These imaging studies can be acquired either using a list mode (inclusion of all photon pair events) or a frame mode. In principle, these two modes will yield similar results, however list mode acquisitions do offer some additional flexibility to create multiple studies from a single data acquisition. Practically, frame mode and list mode acquisitions do not appear to be different either quantitatively or visually.84
Because AC is applied prior to reconstruction, either FBP or iterative reconstruction can be used for creating 3D tomograms. Early PET systems utilized an FBP algorithm for reconstruction. More recently modern reconstruction algorithms for PET utilize an iterative, ordered subsets/expectation maximization algorithm because of the improved noise and image quality properties of the final reconstructed volumes.37,38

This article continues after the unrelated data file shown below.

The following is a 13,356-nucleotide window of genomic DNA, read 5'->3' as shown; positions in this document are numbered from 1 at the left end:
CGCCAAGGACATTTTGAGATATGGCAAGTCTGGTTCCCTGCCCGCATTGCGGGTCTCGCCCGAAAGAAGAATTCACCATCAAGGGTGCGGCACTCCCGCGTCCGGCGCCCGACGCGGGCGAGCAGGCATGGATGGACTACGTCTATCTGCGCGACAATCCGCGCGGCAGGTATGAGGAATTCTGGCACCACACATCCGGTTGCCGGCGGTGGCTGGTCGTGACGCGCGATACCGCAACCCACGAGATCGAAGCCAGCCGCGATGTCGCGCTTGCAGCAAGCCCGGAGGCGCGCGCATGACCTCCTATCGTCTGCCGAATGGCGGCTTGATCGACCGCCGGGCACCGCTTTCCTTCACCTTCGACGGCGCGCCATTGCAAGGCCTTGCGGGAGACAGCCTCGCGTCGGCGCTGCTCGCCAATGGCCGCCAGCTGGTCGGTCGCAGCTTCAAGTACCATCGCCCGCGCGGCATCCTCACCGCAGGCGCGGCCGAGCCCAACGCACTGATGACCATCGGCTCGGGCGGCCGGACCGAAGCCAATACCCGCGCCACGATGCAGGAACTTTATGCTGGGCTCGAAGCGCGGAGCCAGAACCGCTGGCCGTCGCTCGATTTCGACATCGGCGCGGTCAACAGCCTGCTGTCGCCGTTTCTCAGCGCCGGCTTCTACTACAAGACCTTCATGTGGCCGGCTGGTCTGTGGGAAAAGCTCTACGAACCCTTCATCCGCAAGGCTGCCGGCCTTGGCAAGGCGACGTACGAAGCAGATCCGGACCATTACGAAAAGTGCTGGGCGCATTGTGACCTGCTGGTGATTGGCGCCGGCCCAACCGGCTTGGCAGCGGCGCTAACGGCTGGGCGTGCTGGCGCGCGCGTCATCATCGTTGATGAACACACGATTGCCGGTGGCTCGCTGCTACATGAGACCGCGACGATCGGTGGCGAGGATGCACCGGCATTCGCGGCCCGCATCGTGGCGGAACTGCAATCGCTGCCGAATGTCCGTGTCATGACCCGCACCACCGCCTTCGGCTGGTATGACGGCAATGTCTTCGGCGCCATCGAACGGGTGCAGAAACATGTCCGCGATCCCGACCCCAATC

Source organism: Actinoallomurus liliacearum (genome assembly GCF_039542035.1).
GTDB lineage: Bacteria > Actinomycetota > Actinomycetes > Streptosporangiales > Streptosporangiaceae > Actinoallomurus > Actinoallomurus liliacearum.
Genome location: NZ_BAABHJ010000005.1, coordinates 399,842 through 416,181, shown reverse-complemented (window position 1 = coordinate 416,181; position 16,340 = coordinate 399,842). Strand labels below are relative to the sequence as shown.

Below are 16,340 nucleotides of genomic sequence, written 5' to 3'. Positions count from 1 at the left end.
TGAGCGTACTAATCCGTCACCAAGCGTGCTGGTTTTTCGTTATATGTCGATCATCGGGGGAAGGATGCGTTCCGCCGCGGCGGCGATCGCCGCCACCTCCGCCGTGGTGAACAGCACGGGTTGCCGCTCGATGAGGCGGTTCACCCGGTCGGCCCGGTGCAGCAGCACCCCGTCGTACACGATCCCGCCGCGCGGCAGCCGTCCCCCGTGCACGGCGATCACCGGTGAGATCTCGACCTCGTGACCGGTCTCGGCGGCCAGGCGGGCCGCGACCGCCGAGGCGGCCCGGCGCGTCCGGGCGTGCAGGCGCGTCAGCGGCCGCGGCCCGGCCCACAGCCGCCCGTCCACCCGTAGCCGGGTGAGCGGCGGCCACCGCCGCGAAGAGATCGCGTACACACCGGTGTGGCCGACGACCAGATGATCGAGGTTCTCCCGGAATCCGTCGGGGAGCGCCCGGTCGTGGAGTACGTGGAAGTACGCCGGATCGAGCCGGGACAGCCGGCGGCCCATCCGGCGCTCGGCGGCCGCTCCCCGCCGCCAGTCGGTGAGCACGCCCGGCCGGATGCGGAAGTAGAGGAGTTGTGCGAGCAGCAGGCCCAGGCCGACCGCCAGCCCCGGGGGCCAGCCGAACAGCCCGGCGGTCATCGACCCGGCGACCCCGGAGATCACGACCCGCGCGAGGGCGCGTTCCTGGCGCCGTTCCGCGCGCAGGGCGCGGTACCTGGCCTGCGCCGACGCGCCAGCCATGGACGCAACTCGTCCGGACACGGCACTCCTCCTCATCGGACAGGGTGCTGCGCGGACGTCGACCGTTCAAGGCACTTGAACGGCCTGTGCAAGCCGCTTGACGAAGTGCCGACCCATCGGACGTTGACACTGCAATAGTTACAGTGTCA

Iterative reconstruction algorithms use a stepwise updating algorithm to "search" for a source distribution that could produce the projection data observed. It relies on a model (the projector), of the transport of photons through the patient to the camera. In principle, this projector can be used to model any physical process in the photon transport, thus giving it considerably more flexibility than the FBP algorithm.
The iterative reconstructions PET in principle are similar to the reconstruction algorithms used in SPECT except the projection model is different. For a standard 2D acquisition, straight forward application of MLEM or OSEM is sufficient. If data are acquired in 3D, additional steps must be applied to take into account the oblique planes of data.